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A couple of years back I decided, more or less on a whim, that I was going to get into photography. Emboldened by my decision to move abroad—and by Instagram—I went from “I want to take more photos” to “I need to buy a new camera” very quickly. I spent a lot of time researching equipment and a lot of money purchasing a new, expensive DSLR camera.
At the time of this writing, said camera is sitting in a camera bag in my closet. I haven’t touched it in months. I’m disappointed in myself for not pursuing this hobby. But I’m even more disappointed in my decision to purchase something I didn’t really want to support a hobby I was never really interested in developing.
How many others fall into the same trap? We want to learn to play an instrument, so we buy a guitar. We want to learn how to code, so we purchase an online course. We want to develop a new workout habit, so we sign up for a one-year membership at our local gym.
These kinds of decisions are categorically bad. For a gym membership, the decision is a significant waste of money, but in my case—spending countless hours watching YouTube camera reviews—it was a tremendous waste of time as well.
How can we make better decisions?
Eric Ries, esteemed entrepreneur and author, defines a startup as “a human institution designed to create a new product or service under conditions of extreme uncertainty.”
Under conditions of extreme uncertainty, the traditional management and decision-making process—robust market research and strategies, full-fledged product designs and launch—is inadequate and wastes a considerable amount of time and money.
The lean startup methodology, in contrast, advocates for a measured approach following the build-measure-learn feedback loop. Rather than launching full-scale products and services, lean startups ship minimum viable products (MVPs), saving time and money and gaining valuable feedback from their customers, which informs the perpetual iteration and optimization process.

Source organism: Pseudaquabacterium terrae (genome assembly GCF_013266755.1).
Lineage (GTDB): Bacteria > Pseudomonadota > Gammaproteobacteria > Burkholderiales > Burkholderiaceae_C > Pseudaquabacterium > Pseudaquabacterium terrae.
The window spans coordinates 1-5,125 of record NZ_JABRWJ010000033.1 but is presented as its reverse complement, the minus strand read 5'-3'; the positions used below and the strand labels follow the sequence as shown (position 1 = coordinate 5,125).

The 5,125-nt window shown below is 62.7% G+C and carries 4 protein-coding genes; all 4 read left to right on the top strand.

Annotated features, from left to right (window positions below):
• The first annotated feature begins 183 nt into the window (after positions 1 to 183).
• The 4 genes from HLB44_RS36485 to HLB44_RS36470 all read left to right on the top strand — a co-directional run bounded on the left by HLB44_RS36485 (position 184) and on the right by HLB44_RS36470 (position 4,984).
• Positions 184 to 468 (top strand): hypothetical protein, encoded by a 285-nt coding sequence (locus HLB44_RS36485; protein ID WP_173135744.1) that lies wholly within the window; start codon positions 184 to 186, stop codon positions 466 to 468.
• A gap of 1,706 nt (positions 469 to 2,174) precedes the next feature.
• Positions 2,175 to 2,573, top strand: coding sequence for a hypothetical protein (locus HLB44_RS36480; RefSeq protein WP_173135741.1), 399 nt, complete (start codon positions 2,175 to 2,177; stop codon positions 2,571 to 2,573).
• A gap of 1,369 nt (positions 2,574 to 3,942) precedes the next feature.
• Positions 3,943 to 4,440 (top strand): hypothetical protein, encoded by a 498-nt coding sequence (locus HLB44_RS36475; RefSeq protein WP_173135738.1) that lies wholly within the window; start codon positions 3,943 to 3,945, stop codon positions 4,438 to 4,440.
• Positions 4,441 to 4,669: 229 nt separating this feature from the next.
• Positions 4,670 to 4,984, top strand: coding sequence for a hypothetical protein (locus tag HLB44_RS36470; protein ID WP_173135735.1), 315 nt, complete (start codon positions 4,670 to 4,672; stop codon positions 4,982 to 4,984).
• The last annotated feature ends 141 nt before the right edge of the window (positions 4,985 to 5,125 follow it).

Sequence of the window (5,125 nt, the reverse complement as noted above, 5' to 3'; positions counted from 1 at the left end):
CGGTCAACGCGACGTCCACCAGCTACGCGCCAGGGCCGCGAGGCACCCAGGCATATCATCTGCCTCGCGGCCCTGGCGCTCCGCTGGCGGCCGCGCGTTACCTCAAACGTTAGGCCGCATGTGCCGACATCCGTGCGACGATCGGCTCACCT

The number-one reason startups fail is that there is no market need for the product or service to solve a problem. Founders come up with a seemingly good idea and start building—without any market feedback on whether customers will actually pay for the product or service.
In the entrepreneurship bible The Lean Startup, Ries argues that many businesses we would not traditionally categorize as startups actually fit the criteria, and they can and should use the lean startup methodology as their approach to business.
To qualify as a startup, the business must meet three criteria: 1) it’s a human institution, 2) creates new products or services, and 3) operates under conditions of extreme uncertainty.
The key to lean startup methodology is quick and affordable experimentation, with the goal of measuring user behavior. An experimental process helps us benefit from what Ries calls “validated learning,” or empirical evidence that a startup has learned valuable truths about its current and future business prospects. Without testing and putting ideas into the world, we are no closer to knowing what works than when we started theorizing.
In an uncertain environment, the only way to know what works is by testing and iterating accordingly. Because we can’t predict the future, however, the lean startup methodology advocates shipping MVPs precisely so we don’t waste precious time and money developing a product no one wants.
Startups are seeking product-market fit—or the moment when a product resonates with a widespread set of customers. Only when this happens should startups invest in customer acquisition and scaling. This process works incredibly well for entrepreneurial businesses. Would it be as successful with individuals?
If we adapt Ries’ definition and three criteria, we can define mission-driven, aspirational people as startups: 1) it’s a human i̶n̶s̶t̶i̶t̶u̶t̶i̶o̶n̶, 2) creates new p̶r̶o̶d̶u̶c̶t̶s̶ ̶o̶r̶ ̶s̶e̶r̶v̶i̶c̶e̶s̶ outcomes, and 3) operates under conditions of extreme uncertainty.